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Ron Hogg hosts seminar to tackle hate crime


Ron Hogg hosts seminar to tackle hate crime

Durham’s Police and Crime Commissioner, Ron Hogg, is hosting his second hate crime seminar on Tuesday 3rd June 2014 at the Dolphin Centre in Darlington.

Mr Hogg said: "Reducing the impact of Hate Crime still remains one of my personal priorities and features in my refreshed Police and Crime Plan.

"Following on from my last year’s seminar, good progress has been made to tackle hate crime locally. I recognise that there is still much to do to confront hate crime and tackle the scale of under-reporting. It is vital we continue to work closely with our partners and voluntary sector organisations to ensure that victims feel confident in coming forward."

The seminar will illustrate the work that has been done to address the issues which were raised at the first hate crime event in April 2013.  This includes the launch of two community based projects, ‘Community Hands’ and ‘Safe Places’.

Stephen Miller, Paralympic Gold Medallist, will deliver a key note speech which will cover his athletics career and the importance of stopping hate crimes against disabled people. 

Other speakers include; John Anderson, from ‘Show Racism the Red Card’, Bryan Russell from the Durham Agency Against Crime who will outline the Hate Crime Resource Pack that has been produced to help victims, and Verna Fee from Victim Support will speak about the commissioning framework.

One of the new schemes; ‘Community Hands’, believed to be the first of its kind in the country, it is an initiative aimed at recruiting community volunteers to be a local confidential point of contact for anyone who is suffering from hate crime.  The volunteers will be trained to point people in the right direction for advice and support, ensuring that help will be available in the very heart of the community.

‘Safe Places’ is being launched across Darlington, in a range of central public areas and will provide a point of contact for anyone who feels threatened or anxious due to the behaviours of others around them.  They will offer a range of support from a ‘listening ear’ to help with reporting the incident to the police if the victim wishes to do that.  The needs of the victim are paramount and the safe place will offer the support that the victim feels comfortable with.  This initiative will also be rolled out across County Durham in the near future.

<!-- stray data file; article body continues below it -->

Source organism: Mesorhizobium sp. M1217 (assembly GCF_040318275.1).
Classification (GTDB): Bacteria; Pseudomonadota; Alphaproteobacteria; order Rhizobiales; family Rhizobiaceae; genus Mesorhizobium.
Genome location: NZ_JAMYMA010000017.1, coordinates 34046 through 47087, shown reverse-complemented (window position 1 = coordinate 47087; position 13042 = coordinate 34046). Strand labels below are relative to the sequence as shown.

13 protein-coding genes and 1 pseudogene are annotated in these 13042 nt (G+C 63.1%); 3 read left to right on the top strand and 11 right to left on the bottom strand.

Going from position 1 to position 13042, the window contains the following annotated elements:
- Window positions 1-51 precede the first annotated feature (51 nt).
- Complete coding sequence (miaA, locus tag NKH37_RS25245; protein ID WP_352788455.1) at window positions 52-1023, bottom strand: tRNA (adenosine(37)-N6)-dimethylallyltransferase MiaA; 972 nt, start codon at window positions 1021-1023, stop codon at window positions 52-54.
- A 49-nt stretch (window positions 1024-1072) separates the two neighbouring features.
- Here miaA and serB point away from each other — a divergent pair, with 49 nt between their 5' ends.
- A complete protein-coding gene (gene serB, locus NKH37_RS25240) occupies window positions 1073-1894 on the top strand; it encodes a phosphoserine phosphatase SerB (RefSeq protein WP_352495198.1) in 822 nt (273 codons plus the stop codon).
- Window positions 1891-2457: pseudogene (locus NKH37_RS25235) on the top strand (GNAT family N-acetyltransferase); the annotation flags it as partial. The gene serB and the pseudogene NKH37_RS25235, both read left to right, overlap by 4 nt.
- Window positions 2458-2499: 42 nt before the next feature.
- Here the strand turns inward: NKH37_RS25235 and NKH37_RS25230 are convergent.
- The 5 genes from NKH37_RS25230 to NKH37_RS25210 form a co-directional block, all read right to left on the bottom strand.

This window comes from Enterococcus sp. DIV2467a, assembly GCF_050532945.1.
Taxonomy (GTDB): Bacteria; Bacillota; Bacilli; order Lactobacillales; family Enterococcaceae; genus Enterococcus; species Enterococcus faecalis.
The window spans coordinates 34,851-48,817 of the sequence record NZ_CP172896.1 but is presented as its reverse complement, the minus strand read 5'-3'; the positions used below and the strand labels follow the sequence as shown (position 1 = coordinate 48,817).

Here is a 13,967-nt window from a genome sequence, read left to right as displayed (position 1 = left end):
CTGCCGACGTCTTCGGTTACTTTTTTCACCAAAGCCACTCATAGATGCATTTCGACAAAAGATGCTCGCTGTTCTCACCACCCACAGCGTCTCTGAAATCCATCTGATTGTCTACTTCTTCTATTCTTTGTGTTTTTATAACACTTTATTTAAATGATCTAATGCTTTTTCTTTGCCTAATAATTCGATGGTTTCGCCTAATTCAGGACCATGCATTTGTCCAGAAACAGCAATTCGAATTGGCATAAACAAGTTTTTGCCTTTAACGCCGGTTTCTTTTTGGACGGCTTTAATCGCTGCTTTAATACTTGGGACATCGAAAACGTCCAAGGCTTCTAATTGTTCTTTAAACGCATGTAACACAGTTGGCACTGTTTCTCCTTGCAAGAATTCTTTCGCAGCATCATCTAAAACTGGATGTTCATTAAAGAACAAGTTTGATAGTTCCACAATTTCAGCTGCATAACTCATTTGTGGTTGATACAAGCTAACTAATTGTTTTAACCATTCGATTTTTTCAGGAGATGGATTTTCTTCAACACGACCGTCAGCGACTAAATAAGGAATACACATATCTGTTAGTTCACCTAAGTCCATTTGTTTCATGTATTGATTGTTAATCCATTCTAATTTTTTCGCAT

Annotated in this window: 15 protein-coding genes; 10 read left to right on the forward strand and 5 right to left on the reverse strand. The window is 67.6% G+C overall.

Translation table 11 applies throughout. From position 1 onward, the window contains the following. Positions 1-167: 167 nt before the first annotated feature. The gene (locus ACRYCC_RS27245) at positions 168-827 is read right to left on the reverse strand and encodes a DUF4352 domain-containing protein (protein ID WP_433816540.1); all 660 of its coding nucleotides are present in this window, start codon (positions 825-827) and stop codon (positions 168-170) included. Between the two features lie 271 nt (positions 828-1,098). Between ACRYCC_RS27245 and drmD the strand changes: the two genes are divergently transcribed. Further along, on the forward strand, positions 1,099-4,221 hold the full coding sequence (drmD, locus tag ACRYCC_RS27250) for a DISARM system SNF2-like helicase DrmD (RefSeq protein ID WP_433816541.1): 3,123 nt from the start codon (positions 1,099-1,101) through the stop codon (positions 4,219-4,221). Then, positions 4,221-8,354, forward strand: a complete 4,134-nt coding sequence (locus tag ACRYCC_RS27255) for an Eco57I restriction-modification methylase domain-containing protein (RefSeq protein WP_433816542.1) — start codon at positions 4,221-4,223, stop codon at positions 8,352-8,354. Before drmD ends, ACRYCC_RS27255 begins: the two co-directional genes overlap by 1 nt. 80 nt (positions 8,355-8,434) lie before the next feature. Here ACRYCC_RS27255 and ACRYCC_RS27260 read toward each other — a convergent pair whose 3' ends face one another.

Judith Morton, Community Safety Officer for Darlington Borough Council commented; “We are developing the Safe Places Network to ensure that on those hopefully rare occasions where someone is bullied or victimised they have access to organisations that can offer them a place of safety at the time that they are vulnerable and help them access ongoing support if they need it.”

“We are not developing this because Darlington is unsafe but because just like everywhere else, there are small numbers of people who pick on people who they see as different to themselves.  We have to ensure that when this happens support is available to protect victims and that the message goes out that this behaviour will not be tolerated.”  

Chief Superintendent, Graham Hall, will provide an update on the work of the ‘Joint Hate Crime Strategy: “I am extremely encouraged by the work and commitment of the Darlington and Durham Joint Agency Group on tackling Hate Crime.”

“This group of people have worked closely together to introduce a series of activities around improving reporting, increasing awareness and engaging with our protected communities. These activities are increasing trust and confidence and most importantly providing improved levels of care and support to victims of hate crime in County Durham and Darlington.”


Posted on Tuesday 3rd June 2014
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